This article in the Guardian speaks of a very serious problem in the Bordeaux wine country. However, many of you reading this tend to think of Bordeaux as only the tip of the iceberg, i.e. the 5% of Bordeaux that consists of great growths and assimilated wines, rather than Bordeaux as a whole. Therefore, the crisis seems of little importance when seen from afar. It is nevertheless crippling to the local economy.
The overproduction largely concerns the Bordeaux and Bordeaux Supérieur appellations, accounting for 55% of total output.
The article is unsurprisingly a little sensationalist, starting with the title. Excess wine will not be “poured down the drain”. It will be distilled to make industrial alcohol.
The cursory analysis of decreased wine consumption is accurate as far as it goes, but the article does not address the specific challenge in Bordeaux as compared to other French regions.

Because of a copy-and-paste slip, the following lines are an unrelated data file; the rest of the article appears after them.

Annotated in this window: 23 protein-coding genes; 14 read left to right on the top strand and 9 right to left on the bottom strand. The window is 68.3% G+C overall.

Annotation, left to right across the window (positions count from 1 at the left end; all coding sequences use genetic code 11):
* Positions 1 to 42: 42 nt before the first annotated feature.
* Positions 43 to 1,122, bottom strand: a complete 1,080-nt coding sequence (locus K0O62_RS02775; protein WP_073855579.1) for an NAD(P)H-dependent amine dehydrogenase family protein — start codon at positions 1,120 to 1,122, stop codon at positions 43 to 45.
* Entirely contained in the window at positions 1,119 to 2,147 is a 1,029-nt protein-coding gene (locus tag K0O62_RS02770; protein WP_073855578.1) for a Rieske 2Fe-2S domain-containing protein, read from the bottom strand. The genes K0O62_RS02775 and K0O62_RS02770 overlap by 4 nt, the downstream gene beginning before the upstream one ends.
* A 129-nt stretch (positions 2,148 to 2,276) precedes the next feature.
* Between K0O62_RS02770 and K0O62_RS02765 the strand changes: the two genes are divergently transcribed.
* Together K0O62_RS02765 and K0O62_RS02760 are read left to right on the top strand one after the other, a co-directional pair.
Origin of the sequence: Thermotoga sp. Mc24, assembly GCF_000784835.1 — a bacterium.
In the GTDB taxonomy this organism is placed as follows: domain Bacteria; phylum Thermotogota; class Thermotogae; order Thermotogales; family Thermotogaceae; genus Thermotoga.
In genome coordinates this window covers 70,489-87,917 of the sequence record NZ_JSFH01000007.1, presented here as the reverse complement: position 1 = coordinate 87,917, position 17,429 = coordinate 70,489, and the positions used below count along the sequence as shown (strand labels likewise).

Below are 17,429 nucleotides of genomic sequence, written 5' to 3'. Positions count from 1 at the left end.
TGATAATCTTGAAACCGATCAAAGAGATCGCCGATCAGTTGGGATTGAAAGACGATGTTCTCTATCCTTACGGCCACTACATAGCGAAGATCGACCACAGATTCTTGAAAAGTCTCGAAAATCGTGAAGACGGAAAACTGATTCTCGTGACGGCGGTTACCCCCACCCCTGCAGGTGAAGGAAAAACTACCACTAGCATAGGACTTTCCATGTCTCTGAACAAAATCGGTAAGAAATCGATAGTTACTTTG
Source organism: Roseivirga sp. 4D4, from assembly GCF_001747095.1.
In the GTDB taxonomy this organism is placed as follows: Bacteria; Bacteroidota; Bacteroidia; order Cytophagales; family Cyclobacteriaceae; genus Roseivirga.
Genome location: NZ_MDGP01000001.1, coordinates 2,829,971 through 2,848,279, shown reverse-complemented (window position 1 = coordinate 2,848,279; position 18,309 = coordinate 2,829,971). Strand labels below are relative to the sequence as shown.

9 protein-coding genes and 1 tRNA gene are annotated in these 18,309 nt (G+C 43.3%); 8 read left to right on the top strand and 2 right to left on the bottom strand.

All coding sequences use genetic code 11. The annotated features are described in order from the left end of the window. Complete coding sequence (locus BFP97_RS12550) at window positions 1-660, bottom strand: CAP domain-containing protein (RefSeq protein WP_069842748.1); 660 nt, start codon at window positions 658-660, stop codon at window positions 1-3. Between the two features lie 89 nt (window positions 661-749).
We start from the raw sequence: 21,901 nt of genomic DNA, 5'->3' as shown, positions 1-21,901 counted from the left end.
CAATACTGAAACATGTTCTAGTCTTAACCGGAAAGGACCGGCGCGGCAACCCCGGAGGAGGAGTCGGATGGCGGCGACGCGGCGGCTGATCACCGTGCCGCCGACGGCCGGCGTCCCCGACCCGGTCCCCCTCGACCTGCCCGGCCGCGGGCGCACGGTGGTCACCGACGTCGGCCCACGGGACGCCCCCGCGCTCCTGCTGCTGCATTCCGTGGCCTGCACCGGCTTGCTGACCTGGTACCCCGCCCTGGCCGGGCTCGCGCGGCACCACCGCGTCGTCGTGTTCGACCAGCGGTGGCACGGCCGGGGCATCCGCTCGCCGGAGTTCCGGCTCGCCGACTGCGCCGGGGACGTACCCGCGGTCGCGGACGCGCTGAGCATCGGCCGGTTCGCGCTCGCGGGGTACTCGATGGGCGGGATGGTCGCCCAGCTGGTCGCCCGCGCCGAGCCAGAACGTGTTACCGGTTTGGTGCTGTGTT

There are many reasons for the decline…
I believe that the trend for alcohol-free drinks is less consequential than is made out. Because, although young people are avoiding wine, they are nevertheless drinking other alcoholic beverages.
If you drive through the Entre-Deux-Mers region (where most of AOC Bordeaux comes from), you see a distressing number of vineyards that have been simply abandoned. It is no longer economically viable to make wine for many growers. The real drama is that many winegrowers’ children do not wish to embark on a backbreaking career with all sorts of risks and a small income at the best of times. The future looks bleak. And, sadly, quality is not the most important parameter. Bordeaux is seen as a commodity and few producers are able to price their wine, however good it is (and with the accompanying increase in cost) outside of a narrowly defined bracket.
As always in France, the government and the EU (i.e. the taxpayer) are being called to the rescue, with thinly-veiled threats if they do not help financially…
Bordeaux needs to reinvent itself, but how?